Divided culture and constitutional tensions: Brexit and the collision of direct and representative democracy

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This article considers connections between two aspects of Brexit: the cultural divide exposed and amplified by the European Union (EU) referendum of 23 June 2016 and the prolonged and intense period of multiple and overlapping constitutional tensions that followed the referendum. The referendum revealed the existence of two contrasting cultural groupings. Each was defined by a cluster of values that extended beyond attitudes towards the particular question of EU membership, and to which issues of citizenship were central. The manifestation and crystallisation of this cultural divide through the direct democracy of the referendum led directly to constitutional turmoil. Parliamentarians as a group found themselves misaligned with those who voted in the referendum producing a conflict between the principles of direct and representative democracy. Brexit has generated tensions between and within different institutions of the constitution and arguments about what the rules were, and what they should be. Areas on which these conflicts and disagreements have focused included the Civil Service, the courts, the Cabinet, Parliament and even the monarchy. The political shock of Brexit, therefore, had inherently constitutional characteristics. They are likely to continue to manifest themselves, shaping the way the constitution operates and changes in future.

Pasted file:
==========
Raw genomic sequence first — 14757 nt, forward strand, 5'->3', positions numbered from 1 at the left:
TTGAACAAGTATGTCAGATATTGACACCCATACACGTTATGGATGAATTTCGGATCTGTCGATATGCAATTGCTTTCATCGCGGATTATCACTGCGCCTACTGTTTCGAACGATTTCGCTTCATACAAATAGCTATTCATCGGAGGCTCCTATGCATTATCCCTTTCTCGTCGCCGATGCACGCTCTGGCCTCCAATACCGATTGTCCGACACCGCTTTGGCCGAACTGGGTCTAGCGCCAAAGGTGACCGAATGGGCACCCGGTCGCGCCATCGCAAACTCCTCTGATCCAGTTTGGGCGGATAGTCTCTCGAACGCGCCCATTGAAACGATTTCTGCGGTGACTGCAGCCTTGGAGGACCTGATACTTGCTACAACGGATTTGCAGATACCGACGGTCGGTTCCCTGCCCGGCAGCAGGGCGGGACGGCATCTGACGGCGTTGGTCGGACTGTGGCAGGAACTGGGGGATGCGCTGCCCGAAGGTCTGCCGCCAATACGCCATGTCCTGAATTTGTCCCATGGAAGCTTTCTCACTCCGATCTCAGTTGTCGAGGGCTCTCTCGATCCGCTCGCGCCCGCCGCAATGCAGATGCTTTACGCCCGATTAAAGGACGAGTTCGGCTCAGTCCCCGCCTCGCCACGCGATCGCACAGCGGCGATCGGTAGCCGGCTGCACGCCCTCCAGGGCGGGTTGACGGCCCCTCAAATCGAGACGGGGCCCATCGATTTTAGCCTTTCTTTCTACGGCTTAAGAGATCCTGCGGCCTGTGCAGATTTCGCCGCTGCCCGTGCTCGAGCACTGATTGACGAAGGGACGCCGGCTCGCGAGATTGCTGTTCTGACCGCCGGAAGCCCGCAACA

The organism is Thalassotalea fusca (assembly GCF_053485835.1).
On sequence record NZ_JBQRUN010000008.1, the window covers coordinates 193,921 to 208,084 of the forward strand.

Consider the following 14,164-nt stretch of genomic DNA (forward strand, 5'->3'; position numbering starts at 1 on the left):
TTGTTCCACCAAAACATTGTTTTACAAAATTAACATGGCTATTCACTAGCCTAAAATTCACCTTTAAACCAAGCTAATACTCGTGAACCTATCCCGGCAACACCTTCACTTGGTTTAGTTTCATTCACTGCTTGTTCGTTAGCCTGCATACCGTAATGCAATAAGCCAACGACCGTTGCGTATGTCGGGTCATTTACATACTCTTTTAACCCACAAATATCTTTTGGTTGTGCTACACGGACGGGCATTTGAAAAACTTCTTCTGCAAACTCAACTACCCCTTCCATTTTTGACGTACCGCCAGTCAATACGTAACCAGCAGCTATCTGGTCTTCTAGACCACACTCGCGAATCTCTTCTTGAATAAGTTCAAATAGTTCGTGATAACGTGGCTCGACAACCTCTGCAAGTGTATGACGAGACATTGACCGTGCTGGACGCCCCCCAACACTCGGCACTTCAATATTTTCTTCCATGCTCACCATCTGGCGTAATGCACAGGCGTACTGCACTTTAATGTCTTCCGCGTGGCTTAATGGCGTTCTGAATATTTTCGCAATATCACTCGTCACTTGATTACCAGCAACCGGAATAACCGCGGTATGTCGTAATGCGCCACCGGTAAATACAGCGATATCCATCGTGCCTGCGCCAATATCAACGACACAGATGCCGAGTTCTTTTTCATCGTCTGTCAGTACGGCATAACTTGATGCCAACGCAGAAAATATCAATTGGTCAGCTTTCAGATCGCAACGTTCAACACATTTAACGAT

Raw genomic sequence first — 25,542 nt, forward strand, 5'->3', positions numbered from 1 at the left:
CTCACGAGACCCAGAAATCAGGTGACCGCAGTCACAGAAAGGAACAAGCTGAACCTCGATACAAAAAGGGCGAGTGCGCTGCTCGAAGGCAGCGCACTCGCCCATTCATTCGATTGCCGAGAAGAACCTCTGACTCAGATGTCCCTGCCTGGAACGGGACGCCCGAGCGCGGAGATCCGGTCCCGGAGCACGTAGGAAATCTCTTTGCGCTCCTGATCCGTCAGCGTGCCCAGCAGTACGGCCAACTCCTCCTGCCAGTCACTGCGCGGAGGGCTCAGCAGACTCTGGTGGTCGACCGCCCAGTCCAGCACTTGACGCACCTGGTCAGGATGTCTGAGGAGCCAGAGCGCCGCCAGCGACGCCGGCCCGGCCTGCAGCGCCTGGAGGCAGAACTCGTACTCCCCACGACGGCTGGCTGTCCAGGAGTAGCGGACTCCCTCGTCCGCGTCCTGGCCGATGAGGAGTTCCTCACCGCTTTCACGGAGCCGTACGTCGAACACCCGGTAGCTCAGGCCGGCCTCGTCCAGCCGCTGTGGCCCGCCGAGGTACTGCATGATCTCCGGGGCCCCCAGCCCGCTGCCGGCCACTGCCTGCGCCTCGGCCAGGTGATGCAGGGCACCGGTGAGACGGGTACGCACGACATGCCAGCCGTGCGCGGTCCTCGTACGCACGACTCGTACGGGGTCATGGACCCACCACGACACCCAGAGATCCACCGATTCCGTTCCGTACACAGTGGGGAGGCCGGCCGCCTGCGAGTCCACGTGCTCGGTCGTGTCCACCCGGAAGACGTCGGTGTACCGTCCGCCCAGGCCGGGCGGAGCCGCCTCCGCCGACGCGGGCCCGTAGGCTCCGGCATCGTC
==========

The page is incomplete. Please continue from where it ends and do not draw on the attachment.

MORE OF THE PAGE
Original languageEnglish
Article numbergsz049
JournalParliamentary Affairs
Early online date3 Jan 2020
Publication statusE-pub ahead of print - 3 Jan 2020


  • Brexit
  • Constitution
  • Political culture
  • Democracy


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